The Lion Salt Works museum in Cheshire tells the story of salt through the ages, from manufacture to distribution, including the effect of salt production on the landscape. The site is a Scheduled Monument consisting of several Grade II Listed Buildings, as it is the last surviving inland open pan salt works in England.
Salt has been important to humans for thousands of years, as a substance for preserving food and also for use in industrial processes. In coastal areas, sea salt production can be carried out, but inland there may be seams of salt underground that can be extracted by mining the rocksalt directly, or by extracting salt from the brine formed when water flows through the seams.
In Cheshire, there are two seams of salt that formed in prehistoric times when the area was covered by sea water. There is a small one below Northwich about 50m below the surface, and a large one below Cheshire and Shropshire about 100m deep. Natural brine springs were exploited in the Iron Age, but the Romans made the process into more of an industry, creating lead pans that were heated on wood fires to speed up the production of salt.
Production was further increased in the Middle Ages, when brine began to be pumped out from the seams. Iron pans were used in the 17th Century, as they could be heated to higher temperatures over coal fires. Rock salt was mined from the small seam in Northwich from 1670, and the deep seam was mined from 1779. However, salt production from brine still continued, and numerous salt works were established in the area in the 19th Century. For many years men and women would have worked side by side on all tasks, but by Victorian times it was not deemed proper for women to be working in hot conditions wearing very little, so the jobs became segregated - men would rake off the salt from the hot pans while the women would work with the dry salt.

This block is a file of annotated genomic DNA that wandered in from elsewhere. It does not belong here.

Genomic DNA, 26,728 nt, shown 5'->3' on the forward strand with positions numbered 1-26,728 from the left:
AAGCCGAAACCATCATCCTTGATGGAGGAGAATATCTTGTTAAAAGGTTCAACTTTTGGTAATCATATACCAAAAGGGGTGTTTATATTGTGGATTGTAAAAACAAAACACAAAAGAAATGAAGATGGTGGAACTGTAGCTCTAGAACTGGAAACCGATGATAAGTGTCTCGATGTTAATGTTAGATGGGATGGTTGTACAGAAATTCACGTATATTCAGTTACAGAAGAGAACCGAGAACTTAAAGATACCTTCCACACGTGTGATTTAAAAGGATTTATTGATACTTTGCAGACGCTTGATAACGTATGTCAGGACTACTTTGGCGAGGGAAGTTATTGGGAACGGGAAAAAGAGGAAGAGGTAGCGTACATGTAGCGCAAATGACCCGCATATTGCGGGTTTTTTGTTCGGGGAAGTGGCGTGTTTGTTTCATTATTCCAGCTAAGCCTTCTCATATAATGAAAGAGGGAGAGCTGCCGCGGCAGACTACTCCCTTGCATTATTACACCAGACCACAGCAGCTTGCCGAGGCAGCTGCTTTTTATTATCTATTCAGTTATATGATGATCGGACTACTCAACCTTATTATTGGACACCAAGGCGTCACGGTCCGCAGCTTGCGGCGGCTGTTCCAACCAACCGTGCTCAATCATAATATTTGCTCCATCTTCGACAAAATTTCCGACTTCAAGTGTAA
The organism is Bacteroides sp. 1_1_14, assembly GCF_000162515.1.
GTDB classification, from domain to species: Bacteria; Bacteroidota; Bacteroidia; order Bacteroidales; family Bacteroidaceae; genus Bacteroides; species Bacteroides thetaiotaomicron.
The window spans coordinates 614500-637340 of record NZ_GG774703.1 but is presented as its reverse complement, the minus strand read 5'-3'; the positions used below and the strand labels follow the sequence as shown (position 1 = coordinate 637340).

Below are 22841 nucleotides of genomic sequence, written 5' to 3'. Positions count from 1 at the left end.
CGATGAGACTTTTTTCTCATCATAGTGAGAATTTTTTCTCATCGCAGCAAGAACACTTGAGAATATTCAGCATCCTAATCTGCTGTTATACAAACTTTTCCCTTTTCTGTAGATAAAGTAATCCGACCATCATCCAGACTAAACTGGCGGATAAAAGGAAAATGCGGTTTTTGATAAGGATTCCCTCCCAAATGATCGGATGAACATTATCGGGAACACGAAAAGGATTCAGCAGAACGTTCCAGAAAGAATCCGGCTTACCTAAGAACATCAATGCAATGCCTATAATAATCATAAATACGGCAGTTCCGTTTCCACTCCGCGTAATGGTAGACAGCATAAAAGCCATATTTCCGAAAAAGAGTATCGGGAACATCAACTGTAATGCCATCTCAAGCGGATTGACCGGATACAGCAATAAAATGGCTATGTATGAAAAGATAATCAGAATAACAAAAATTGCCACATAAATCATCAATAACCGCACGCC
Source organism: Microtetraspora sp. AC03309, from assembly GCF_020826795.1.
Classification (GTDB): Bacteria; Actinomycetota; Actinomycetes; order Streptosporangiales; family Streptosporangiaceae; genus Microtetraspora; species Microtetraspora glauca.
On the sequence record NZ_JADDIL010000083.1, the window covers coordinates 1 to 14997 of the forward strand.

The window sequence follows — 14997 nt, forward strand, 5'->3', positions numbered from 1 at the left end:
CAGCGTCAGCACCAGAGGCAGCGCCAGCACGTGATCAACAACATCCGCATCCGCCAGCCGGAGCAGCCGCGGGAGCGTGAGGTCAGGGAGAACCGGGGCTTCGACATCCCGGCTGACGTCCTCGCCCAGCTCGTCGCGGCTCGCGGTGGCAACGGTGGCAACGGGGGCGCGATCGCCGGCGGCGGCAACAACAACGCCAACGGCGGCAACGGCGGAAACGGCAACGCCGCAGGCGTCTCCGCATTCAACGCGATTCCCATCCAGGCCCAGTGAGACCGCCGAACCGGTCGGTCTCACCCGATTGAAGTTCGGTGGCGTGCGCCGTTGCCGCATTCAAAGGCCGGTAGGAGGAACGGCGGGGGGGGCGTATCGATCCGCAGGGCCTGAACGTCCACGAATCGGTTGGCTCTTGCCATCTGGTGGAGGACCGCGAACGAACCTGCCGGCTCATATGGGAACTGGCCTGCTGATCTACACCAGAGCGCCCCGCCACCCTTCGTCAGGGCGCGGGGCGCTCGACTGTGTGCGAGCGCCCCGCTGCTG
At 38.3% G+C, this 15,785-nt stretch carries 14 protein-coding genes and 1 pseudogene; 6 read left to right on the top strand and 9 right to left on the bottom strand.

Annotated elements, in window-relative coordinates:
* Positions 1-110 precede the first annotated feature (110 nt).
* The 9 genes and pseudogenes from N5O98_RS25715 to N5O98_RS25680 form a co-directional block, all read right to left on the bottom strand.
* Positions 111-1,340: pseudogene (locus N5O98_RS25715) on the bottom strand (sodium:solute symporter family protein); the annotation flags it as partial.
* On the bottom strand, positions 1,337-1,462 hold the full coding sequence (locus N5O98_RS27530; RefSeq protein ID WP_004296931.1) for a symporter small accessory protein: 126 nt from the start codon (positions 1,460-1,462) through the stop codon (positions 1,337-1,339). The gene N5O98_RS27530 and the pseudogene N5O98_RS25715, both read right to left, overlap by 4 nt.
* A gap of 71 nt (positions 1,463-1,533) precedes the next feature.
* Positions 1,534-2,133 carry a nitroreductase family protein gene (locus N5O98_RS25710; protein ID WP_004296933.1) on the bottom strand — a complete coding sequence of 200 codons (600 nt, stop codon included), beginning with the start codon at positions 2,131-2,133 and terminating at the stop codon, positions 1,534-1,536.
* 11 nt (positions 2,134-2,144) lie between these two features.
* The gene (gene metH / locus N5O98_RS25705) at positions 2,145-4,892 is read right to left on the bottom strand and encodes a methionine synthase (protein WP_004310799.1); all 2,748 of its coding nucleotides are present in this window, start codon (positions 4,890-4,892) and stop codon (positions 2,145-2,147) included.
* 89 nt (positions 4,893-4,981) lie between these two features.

The Lion Salt Works opened in 1894. By then, the salt production method had been further refined. Brine was pumped out of the salt seam using steam engines, and the salt pans were very large. The size of the pans meant that three grades of salt could be produced in one go - closest to the end that was heated, large 'Lagos salt' crystals formed in temperatures up to 110°C. In the middle, the temperature was about 70°C and 'Fishery salt' was produced. At the far end, the temperature was about 40°C, and that is where the small 'Table salt' crystals formed. Each salt pan was situated in a Pan House, which was adjacent to a Stove House where blocks of harvested salt crystals would dry out. Above each Stove House was a Loft, where the dry salt blocks would be crushed, packed and stored until the product was sent to market.
By 1947, the Lion Salt Works was no longer making Fishery Grade salt as it concentrated on making flakes of salt for export to Africa. War in Nigeria in 1967-70 meant that the Salt Works lost its major buyers. Changes in the salt industry also affected the site, as vacuum pans, that had been used in producing sugar crystals since 1866, started to be used for salt production - at lower pressures, the water in brine evaporated quickly at lower temperatures, so less fuel was needed than for open pan salt production, making the resulting salt cheaper than that offered by the Lion Salt Works. The site finally closed in 1986, but was purchased by Vale Royal Borough Council to preserve its heritage.
Salt spray causes wooden structures to flake and become unsafe eventually, so the Pan Houses were intended to be temporary structures only - Pan House 1 was demolished in 1960. Pan House 2 was built alongside the Trent and Mersey Canal, so coal could be brought via narrowboat and salt could easily be transported out. A railway line was built linking Pan House 3 to the national network, again making it easy for fuel to be brought in and salt to be sent out - metal from a railway line was even used to reinforce the walls and floor of this building. Pan House 4 was built in 1947 and Pan House 5 was built in 1958. These buildings have survived to the present day, thanks to a programme of preservation, but the flaky wood and uneven floors in many places are testament to their temporary nature. Other buildings that have survived are a Pump House containing the brine pump, a Smithy, and what was the Red Lion Inn.